Mathematics strategies for high school students
THERE is a lot to learn. In this complicated and fast- paced world, learning seems overwhelming. But if one knows how to strategize to put forth their best efforts and maximize their time, some work can be done. We all use strategies, whether we are aware of them or not. They make us efficient and keep us on track. High school students who use math strategies are smart cookies. Read on to find out how they use them and why it works.
What are math strategies? A strategy is a method used to make a task easier or help reach a goal. Why use strategies in math? Besides making you a smarty pants, there are a number of good reasons. Why use strategies? Like we said, strategies are tools we use to make life easier or reach a goal. We use math strategies because it will lead to a deeper understanding of math concepts. Using strategies also helps us to get better grades on homework, quizzes and tests. And best of all? Using strategies does all that and makes it work with less effort. Using math strategies can actually help you to work lighter and smarter.
What are effective math strategies in class? Let’s take a look at some high school students nowadays. There are high school students who now use super smart math strategies. What they do is they still take notes. It may sound old school but this still works. When students get to math class, the first thing they do is prepare a notebook for taking notes. Writing down what the teacher says and making notations about the process helps students make sense of learning in a few ways. First, by writing the information down students are making abstract learning visible, which makes their brain remember it later. Also, students are processing information when they take notes, which will push it into a long-term memory storage system.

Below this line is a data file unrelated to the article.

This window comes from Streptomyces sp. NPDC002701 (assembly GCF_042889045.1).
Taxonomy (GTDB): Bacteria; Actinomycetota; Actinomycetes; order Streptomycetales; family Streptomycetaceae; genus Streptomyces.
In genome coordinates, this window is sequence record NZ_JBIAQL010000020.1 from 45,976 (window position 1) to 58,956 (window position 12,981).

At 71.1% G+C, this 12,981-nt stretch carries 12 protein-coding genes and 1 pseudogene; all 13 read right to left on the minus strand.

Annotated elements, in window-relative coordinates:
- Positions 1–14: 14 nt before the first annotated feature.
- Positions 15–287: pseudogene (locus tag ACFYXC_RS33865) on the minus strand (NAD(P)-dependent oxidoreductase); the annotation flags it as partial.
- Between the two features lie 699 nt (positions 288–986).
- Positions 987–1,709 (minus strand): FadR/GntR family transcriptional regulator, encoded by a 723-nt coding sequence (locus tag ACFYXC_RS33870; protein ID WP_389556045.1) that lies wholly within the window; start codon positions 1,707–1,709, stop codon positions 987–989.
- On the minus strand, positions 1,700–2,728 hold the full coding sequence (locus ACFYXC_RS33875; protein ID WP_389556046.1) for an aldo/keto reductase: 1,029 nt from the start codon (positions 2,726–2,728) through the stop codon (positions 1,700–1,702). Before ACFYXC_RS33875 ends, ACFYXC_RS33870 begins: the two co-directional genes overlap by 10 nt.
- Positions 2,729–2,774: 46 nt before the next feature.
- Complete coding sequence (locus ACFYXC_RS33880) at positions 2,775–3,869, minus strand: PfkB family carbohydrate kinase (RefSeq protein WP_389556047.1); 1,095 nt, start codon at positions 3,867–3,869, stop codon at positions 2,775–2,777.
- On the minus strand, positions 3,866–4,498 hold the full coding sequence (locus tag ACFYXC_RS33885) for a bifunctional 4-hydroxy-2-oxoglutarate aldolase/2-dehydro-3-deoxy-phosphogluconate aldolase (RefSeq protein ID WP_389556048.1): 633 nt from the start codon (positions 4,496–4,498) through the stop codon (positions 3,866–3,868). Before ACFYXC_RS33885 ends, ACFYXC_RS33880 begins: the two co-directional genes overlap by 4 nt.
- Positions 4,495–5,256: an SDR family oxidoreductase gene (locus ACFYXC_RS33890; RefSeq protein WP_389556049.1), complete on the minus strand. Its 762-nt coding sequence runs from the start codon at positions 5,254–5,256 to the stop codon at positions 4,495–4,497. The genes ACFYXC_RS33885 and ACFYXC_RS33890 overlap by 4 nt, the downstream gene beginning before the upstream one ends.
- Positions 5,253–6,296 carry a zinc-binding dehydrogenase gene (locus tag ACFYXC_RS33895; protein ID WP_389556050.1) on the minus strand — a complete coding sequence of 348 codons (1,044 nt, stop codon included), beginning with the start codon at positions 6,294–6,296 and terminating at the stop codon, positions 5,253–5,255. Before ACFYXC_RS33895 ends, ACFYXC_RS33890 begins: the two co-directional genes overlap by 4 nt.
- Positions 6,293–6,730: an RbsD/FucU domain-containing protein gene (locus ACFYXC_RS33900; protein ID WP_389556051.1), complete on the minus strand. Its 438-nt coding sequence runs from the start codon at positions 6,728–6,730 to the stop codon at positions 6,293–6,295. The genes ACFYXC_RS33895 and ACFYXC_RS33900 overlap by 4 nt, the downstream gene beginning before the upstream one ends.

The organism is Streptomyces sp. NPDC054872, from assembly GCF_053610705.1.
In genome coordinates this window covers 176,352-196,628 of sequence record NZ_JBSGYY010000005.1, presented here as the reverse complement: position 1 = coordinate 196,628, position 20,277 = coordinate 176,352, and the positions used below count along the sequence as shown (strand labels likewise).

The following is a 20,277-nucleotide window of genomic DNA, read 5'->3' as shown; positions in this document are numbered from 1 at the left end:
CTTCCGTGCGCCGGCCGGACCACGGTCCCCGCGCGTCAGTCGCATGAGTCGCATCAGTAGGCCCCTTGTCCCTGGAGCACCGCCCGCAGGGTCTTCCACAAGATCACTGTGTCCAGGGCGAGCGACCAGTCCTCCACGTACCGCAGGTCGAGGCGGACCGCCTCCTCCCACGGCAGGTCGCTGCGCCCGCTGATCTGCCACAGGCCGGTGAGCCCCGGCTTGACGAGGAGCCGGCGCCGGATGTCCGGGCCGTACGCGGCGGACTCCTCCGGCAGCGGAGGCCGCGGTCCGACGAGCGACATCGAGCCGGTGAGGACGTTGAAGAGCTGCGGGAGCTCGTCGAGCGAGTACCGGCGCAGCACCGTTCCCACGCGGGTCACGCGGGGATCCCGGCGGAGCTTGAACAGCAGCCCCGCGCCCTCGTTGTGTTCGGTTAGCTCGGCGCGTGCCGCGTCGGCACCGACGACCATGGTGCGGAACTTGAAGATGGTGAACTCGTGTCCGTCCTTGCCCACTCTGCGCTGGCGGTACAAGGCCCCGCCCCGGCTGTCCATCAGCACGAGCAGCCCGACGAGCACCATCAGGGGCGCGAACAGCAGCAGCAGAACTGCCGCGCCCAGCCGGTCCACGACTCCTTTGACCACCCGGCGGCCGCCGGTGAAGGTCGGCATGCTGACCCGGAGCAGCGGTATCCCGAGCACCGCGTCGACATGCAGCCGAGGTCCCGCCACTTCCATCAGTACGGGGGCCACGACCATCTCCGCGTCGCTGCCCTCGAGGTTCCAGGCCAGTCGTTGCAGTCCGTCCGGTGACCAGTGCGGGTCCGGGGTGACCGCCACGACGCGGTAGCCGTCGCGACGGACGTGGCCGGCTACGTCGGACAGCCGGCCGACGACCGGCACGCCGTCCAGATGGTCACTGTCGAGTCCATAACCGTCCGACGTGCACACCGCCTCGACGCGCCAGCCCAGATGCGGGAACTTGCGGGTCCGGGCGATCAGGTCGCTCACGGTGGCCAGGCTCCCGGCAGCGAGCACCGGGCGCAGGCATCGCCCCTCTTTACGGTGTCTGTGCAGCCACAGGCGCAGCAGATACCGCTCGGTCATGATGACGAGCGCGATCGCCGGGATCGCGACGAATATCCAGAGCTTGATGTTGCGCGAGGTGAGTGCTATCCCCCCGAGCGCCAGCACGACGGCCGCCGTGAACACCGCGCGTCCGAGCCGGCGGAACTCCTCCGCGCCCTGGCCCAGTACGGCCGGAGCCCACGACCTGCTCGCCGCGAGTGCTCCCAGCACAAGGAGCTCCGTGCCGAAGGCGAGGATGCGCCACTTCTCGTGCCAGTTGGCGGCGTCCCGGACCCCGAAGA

After the teacher explains the lesson and students are assigned some practice problems, they know it’s a good strategy to try to work some problems out by themselves first. This gives their brain a chance to put new skills together and make sense of the steps involved in solving problems.
Students go back to their notes for guidance, but gives practice exercises several tries before asking for help. They usually find success using this strategy because their brain is built to figure things out. By stepping through the problem slowly and referencing their notes, they are warming their brain up to new concepts the same way cars are warmed up in a cool morning.
Sometimes, though, things just don’t make sense to students. Maybe they are daydreaming of their out-of-school activities or are distracted by social media or maybe the teacher’s language isn’t clicking. When this happens, students know that it’s important to ask questions. Students know from experience that letting too much time go by without raising their hands will mean they will get further behind. Students also ask questions if they try to solve a problem and get stuck. A teacher will always be glad to explain – probably a little too much!
Students also use math strategies when they do their homework. They have learned that if they only put in the work the math skills and concepts they learned at school today, they will improve a lot and enhance their learning. What they are doing today is the fluency of tomorrow. These are just few of the simple strategies that are actually very basic. If only the whole high school students put this in practice, they can overcome mathematical challenges with flying colors. ( Paid article)